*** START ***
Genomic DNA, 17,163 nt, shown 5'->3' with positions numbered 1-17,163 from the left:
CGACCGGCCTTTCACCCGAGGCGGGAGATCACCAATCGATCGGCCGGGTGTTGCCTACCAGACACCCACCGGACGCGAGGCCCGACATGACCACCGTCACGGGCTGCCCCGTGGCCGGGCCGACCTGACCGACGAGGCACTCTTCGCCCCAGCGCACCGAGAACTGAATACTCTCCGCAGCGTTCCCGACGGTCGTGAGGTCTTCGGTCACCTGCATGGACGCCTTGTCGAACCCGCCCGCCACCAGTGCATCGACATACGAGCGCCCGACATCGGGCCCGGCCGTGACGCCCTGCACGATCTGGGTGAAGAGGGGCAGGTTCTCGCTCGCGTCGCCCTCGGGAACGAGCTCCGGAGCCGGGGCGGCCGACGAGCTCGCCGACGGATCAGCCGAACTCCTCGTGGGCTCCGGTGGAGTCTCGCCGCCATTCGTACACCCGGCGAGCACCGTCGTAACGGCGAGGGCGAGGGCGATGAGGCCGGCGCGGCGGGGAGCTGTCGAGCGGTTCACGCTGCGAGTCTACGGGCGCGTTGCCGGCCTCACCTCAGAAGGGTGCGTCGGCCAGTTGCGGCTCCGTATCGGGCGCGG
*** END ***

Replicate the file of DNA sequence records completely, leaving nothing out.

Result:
Genomic DNA, 17,163 nt, shown 5'->3' with positions numbered 1-17,163 from the left:
CGACCGGCCTTTCACCCGAGGCGGGAGATCACCAATCGATCGGCCGGGTGTTGCCTACCAGACACCCACCGGACGCGAGGCCCGACATGACCACCGTCACGGGCTGCCCCGTGGCCGGGCCGACCTGACCGACGAGGCACTCTTCGCCCCAGCGCACCGAGAACTGAATACTCTCCGCAGCGTTCCCGACGGTCGTGAGGTCTTCGGTCACCTGCATGGACGCCTTGTCGAACCCGCCCGCCACCAGTGCATCGACATACGAGCGCCCGACATCGGGCCCGGCCGTGACGCCCTGCACGATCTGGGTGAAGAGGGGCAGGTTCTCGCTCGCGTCGCCCTCGGGAACGAGCTCCGGAGCCGGGGCGGCCGACGAGCTCGCCGACGGATCAGCCGAACTCCTCGTGGGCTCCGGTGGAGTCTCGCCGCCATTCGTACACCCGGCGAGCACCGTCGTAACGGCGAGGGCGAGGGCGATGAGGCCGGCGCGGCGGGGAGCTGTCGAGCGGTTCACGCTGCGAGTCTACGGGCGCGTTGCCGGCCTCACCTCAGAAGGGTGCGTCGGCCAGTTGCGGCTCCGTATCGGGCGCGG